In the late 1730s, it was thought that Handel would never compose again.
He was exhausted from stress, he had suffered a serious injury to his hand, and furthermore, his beloved opera seria was no longer popular in London.
The enthusiastic public response to John Gay’s The Beggar’s Opera showed a new preference for lighter, more frivolous works.
Handel was forced to turn to a different medium oratorio for only in such religious works could Handel maintain his flair for dramatic vocal writing. Alexander’s Feast was not the first oratorio Esther, Deborah and Athalia had already come and gone but it was the first to achieve large-scale popular success.
The work concerns itself with John Dryden‘s great poem of the same name (subtitled The Power of Music), in which King Alexander is pushed to experience a wide range of emotions by latter-day Orpheus, Timotheus. The musician’s manipulation of his master would no doubt have amused the contemporary audience.
The version performed on Tuesday was not the original Handel score, but rather a version re-orchestrated by Mozart in 1790 after he had finished the Jupiter symphony (No. 41). For Mozartians, this rarely-heard work is a fascinating look at the composer’s late years. Above all, we see the development in his use of woodwind that would be taken to its climax in The Magic Flute. The subject matter of this work the redemptive power of music also parallels that of the opera.
Gone is Handels sparely orchestrated scoring, beautiful in its simplicity, and to replace it the orchestra is filled with Mozartian warmth and tenderness. Occasionally this seems to overpower the meaning of the text, with superfluous woodwind lines interfering with the singers’ parts, but in this performance, the virtues of Mozart’s version become apparent.
Top of the bill was the soprano of Sally Matthews: her luxurious yet focused tone, her pristine coloratura, and her impressive pianissimi were complemented by a powerful stage presence. She also looked stunning in her green dress! Tenor Paul Agnew possesses a reliable vocal instrument perhaps not exceptionally beautiful, but a mellifluous and natural voice nonetheless. All regions were generally secure, even if his high notes sometimes strayed outside the correct pitch.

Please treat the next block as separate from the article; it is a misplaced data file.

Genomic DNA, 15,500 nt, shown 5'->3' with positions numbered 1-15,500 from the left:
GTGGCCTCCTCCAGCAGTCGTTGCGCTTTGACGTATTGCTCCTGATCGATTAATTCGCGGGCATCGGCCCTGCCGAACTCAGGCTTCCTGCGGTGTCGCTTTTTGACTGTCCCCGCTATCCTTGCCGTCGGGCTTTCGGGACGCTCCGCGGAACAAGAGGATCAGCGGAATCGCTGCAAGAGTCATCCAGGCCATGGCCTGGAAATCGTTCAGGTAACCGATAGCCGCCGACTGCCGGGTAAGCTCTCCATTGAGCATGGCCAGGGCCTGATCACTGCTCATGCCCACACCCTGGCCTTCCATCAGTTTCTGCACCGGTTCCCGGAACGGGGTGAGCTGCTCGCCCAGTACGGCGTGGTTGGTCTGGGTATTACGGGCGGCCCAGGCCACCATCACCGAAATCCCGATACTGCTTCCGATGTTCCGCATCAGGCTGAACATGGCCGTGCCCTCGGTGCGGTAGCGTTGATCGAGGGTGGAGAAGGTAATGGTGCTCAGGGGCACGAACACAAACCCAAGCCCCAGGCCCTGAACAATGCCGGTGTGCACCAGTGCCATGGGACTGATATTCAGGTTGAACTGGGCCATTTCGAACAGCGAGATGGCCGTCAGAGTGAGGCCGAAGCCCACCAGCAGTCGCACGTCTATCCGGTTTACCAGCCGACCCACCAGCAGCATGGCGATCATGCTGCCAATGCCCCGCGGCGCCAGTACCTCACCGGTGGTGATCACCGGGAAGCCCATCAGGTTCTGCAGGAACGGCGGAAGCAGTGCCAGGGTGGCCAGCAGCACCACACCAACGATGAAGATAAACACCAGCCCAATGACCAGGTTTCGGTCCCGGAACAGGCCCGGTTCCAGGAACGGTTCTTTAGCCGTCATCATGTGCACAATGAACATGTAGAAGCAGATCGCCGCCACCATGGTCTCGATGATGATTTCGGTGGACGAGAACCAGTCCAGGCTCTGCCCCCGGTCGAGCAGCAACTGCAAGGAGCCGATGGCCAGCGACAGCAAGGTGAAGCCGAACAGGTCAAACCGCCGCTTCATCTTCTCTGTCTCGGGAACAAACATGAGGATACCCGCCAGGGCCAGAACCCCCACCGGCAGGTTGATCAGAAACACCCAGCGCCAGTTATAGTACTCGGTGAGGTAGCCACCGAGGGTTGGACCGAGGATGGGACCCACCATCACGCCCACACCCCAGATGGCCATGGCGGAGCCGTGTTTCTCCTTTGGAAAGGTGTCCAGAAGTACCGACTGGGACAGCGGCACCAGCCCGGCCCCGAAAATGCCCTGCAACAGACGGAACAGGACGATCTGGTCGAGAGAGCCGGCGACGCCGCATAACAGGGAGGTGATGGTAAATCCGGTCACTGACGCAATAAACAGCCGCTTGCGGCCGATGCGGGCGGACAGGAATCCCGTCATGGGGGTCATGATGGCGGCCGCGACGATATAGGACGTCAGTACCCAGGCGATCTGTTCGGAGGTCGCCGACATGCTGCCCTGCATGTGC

The baritone of Roderick Williams was occasionally overpowered by the orchestra, but again his voice was secure, particularly in the intricate passagework of his Act Two aria. The Choir of The English Concert were often powerful, and they managed to accommodate the extremes of expression that Handel demands. If there was one criticism, it was a lack of precision in the placing of consonant sounds, but this really was a minor fault. Their performance was excellent.
The conductor, Andrew Manze, is much praised for his interpretations of this repertoire, and he did seem genuinely enthusiastic and friendly in the pre-performance talk. However, his performance on Tuesday often lacked passion. It was all accurate and acceptable, yet the orchestra was often to be found on autopilot, only occasionally searching for insight in the music. Things picked up near the start of Act Two, where some thrilling orchestral writing drew a more involved sound from the players, but otherwise everything seemed just a little too comfortable. The horns in particular struggled with a number of moments, and only in the solo cello part of ‘Softly sweet’ did anything approach complete emotional involvement.
The latter complaint was the only true fault of a gripping performance by a group of true professionals. And though it really means very little, it was also brilliant to see so many smiles on the platform. Roderick Williams in particular seemed to be greatly enjoying himself, grinning cheekily up to the Gallery when he first emerged. All three soloists were characterful, and their involvement with the audience really paid off, with an engrossed house appreciating every note that was played. In a year where all Mozart’s major works will be hacked through, it was refreshing to see a lesser-known piece given what was overall an enjoyably committed performance.